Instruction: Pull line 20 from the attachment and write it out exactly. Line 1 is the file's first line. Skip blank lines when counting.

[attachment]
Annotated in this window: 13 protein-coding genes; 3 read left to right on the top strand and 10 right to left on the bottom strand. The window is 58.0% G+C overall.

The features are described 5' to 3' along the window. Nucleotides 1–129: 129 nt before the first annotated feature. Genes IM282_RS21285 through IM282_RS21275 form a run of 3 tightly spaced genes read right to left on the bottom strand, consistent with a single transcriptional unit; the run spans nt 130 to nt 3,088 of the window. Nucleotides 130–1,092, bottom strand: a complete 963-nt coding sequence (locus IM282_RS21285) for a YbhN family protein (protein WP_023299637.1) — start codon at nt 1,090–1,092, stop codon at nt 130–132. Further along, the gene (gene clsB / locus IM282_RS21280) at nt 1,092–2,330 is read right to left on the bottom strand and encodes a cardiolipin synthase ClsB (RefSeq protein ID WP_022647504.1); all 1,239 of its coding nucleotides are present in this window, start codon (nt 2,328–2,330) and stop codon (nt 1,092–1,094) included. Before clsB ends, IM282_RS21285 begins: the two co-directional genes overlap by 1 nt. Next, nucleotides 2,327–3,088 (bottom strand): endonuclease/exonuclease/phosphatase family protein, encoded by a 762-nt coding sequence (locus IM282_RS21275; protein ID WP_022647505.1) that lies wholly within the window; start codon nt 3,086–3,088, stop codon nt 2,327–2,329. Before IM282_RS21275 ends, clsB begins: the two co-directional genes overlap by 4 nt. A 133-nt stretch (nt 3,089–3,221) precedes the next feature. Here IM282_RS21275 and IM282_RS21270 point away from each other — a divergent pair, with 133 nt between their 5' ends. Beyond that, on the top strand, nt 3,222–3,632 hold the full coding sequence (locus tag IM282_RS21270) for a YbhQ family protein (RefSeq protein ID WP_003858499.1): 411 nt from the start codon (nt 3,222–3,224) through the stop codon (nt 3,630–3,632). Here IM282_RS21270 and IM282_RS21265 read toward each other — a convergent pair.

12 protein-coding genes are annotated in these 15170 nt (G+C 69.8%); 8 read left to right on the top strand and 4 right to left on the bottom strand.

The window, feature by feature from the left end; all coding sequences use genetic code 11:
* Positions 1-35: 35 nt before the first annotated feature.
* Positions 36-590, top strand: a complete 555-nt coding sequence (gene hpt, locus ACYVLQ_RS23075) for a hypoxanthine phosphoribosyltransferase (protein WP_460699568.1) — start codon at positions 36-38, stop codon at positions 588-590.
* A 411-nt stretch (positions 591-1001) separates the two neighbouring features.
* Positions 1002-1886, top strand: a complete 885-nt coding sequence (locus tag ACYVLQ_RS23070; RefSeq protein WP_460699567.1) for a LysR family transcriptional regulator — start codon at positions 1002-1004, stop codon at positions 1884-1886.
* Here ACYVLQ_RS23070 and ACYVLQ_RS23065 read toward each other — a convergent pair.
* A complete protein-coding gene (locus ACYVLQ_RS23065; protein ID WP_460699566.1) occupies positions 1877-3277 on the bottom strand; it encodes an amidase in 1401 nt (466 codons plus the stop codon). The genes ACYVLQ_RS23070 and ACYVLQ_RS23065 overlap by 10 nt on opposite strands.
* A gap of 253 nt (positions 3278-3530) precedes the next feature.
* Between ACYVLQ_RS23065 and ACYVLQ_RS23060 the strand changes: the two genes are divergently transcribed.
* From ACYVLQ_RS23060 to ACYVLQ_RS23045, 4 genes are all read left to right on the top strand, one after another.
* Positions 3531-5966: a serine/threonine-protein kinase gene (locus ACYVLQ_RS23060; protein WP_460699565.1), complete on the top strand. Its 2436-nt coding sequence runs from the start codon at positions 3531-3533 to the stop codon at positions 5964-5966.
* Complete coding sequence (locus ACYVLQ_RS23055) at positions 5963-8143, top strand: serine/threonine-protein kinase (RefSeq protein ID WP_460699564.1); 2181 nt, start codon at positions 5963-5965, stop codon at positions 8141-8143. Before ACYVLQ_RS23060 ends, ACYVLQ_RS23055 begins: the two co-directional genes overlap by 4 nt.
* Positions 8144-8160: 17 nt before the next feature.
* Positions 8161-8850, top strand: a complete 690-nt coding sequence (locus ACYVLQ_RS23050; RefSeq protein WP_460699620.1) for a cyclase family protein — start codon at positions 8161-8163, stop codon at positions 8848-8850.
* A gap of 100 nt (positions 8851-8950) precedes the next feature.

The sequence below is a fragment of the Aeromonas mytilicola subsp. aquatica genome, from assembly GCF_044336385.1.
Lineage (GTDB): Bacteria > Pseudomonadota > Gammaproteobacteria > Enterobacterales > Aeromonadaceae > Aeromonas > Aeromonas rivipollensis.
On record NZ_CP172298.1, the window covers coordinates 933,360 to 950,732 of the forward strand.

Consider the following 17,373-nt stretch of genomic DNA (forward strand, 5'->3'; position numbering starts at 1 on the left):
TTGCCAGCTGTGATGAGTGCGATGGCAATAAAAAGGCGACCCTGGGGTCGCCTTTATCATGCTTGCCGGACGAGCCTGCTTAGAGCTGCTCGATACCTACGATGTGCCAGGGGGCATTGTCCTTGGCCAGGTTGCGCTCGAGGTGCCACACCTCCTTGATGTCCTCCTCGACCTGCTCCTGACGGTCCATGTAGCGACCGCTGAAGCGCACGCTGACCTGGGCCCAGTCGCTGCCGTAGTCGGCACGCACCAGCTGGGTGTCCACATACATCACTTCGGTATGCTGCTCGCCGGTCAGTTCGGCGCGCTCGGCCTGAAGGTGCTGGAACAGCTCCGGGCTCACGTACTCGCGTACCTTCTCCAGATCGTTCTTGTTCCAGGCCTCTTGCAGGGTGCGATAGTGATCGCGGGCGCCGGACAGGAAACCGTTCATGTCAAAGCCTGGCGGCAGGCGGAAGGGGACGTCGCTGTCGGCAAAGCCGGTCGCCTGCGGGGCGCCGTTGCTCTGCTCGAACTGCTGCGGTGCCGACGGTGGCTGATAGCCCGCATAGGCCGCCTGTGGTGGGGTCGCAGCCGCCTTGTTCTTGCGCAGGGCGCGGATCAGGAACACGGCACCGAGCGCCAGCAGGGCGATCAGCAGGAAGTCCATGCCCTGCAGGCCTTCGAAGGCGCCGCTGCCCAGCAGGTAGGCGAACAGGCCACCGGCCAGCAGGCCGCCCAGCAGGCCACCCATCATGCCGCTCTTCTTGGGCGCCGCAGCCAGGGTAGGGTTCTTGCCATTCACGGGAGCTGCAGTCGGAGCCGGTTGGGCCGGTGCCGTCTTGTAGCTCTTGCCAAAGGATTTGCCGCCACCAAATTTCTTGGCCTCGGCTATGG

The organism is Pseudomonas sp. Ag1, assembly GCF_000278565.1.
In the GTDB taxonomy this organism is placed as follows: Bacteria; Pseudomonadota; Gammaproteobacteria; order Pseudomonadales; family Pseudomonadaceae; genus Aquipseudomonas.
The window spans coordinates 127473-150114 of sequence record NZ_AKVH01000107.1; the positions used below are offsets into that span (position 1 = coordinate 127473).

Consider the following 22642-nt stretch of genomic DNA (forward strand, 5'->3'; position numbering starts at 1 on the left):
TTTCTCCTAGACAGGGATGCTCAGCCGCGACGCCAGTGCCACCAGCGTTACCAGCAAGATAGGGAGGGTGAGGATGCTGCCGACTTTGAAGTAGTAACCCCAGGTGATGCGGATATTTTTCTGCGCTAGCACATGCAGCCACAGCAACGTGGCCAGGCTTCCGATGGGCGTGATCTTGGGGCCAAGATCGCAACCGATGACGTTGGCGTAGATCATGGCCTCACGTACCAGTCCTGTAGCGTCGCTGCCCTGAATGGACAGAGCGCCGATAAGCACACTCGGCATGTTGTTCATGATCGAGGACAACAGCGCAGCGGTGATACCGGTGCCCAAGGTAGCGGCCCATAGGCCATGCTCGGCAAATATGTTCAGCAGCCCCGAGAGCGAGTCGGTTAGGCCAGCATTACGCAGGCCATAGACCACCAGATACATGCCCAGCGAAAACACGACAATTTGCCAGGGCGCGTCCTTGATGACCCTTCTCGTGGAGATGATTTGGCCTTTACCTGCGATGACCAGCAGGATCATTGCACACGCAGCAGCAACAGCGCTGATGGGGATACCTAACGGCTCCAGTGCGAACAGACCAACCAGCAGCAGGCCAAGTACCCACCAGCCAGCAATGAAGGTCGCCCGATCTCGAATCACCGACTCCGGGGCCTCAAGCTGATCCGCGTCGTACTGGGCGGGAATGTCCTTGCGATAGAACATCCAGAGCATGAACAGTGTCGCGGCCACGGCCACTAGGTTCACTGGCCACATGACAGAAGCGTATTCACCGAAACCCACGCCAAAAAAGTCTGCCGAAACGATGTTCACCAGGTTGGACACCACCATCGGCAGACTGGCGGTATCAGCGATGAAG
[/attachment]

Lineage (GTDB): Bacteria > Pseudomonadota > Gammaproteobacteria > Enterobacterales > Aeromonadaceae > Aeromonas > Aeromonas rivipollensis.